⚡ Gov. Phil Murphy wants homeowners to convert to all-electric

⚡ A Republican lawmaker says he is bypassing the state Legislature

⚡ Murphy has not addressed how much conversions will cost

As Gov. Phil Murphy moves ahead with his green energy plans, Republicans are accusing him of rushing the process and not being honest about the potential costs to residents.

"Instead of asking the Legislature to review and consider this major proposal in an open and transparent manner, he’s rushing it through the opaque regulatory process at the BPU to limit public input," state Sen. Anthony Bucco, R-Morris, said.

The New Jersey Board of Public Utilities has scheduled a vote on Wednesday for what they term the "Decarbonization of buildings."

Murphy signed an executive order in February that set a goal for zero-carbon-emission space heating and cooling systems in 400,000 homes and 20,000 commercial properties by 2030.

Critics say that is Murphy's attempt to eliminate natural gas in New Jersey and force residents and businesses to convert to all electric appliances.

When the BPU released their plan in June, Catherine Klinger, executive director of the Governor’s Office of Climate Action and the Green Economy, said part of the plan is to ask utilities to "help educate customers about the benefits of home electrification."

Neither Murphy nor the BPU has addressed the costs of converting homes to all-electric but industry groups have claimed it could cost homeowners over $100,000 to do so.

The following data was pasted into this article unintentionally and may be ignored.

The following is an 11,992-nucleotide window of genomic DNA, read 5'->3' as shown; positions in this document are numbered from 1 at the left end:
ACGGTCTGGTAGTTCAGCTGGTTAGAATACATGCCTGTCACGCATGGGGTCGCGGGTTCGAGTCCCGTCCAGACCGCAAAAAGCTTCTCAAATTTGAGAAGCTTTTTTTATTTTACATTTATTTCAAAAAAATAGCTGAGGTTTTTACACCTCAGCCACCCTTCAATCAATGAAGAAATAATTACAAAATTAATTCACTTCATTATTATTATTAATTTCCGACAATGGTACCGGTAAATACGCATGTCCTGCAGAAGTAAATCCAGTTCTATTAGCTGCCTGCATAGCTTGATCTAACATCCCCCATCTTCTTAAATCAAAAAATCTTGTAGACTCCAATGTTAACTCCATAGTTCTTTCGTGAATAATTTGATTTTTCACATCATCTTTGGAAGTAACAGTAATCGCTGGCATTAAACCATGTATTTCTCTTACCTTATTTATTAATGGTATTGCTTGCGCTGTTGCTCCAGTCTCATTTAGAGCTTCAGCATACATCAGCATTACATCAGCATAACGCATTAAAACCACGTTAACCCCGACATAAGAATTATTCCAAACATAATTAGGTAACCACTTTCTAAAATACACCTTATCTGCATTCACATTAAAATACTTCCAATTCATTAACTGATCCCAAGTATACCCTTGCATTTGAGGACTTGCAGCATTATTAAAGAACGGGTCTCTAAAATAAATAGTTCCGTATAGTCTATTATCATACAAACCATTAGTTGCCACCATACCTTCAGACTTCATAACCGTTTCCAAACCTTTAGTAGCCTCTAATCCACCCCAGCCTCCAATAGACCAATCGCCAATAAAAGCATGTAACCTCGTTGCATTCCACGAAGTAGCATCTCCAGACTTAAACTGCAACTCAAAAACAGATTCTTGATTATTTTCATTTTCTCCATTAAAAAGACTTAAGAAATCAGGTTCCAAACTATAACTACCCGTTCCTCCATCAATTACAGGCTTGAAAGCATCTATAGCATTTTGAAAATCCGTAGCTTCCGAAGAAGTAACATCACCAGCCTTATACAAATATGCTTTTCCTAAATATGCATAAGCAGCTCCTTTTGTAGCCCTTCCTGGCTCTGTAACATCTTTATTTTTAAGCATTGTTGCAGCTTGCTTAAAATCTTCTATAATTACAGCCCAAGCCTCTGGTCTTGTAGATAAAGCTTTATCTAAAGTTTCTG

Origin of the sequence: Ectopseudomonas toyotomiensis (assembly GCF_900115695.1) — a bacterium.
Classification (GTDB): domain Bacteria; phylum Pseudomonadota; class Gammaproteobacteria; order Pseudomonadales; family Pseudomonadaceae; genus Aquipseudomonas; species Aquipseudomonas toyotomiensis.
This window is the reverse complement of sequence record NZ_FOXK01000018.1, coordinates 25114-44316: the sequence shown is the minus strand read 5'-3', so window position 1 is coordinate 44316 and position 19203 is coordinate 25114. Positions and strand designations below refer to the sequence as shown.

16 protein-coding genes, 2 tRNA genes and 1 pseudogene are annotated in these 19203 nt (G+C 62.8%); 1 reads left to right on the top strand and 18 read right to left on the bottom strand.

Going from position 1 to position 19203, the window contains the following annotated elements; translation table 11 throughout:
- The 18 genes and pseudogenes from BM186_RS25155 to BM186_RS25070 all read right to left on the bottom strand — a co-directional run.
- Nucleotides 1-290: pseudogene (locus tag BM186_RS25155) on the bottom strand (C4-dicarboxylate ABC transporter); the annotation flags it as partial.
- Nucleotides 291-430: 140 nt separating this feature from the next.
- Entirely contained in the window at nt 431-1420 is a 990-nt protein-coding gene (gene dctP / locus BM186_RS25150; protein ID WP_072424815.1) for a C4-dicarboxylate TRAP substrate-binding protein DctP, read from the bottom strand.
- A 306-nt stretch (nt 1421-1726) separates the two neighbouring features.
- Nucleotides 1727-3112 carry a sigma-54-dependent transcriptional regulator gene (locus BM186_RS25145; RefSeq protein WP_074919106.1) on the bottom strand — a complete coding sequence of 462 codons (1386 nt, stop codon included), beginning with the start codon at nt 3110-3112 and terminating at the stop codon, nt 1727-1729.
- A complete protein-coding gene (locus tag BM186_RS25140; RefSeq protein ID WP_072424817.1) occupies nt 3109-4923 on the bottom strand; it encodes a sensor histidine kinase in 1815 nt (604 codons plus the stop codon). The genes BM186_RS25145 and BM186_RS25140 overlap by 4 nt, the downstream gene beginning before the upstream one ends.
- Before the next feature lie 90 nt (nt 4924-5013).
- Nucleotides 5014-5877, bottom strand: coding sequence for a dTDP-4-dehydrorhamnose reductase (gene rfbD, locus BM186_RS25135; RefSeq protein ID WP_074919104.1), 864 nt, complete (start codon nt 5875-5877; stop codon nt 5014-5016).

attachment-Sen. Anthony Bucco R- Boonton

Bucco said in a statement: "Gov. Murphy is quietly moving forward with an expensive plan to phase out natural gas and fully electrify homes and businesses that will cost hundreds of billions of dollars to implement."

The industry trade group Affordable Energy for New Jersey estimated phasing out natural gas would cost the state and its residents $1.4 trillion.

Since Murphy has set most of his goals and benchmarks through executive order, the Legislature has not been asked or needed to approve his policies.

Bucco says that should tell taxpayers something is up.

"If you’re constantly doing things in the dark of night, it’s probably because you know what you’re doing is wrong," Bucco said.

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Everything is costing more these days — and housing is certainly no exception in New Jersey.

Data for 2023 from January through May, compiled by New Jersey Realtors, shows that homes hit the market and sell in two months or less, on average.

Median prices for single-family homes have reached $500,000 and above in nine counties.

Most counties have seen houses go for more than the list price this year, while the rest have been very close to asking — on average.

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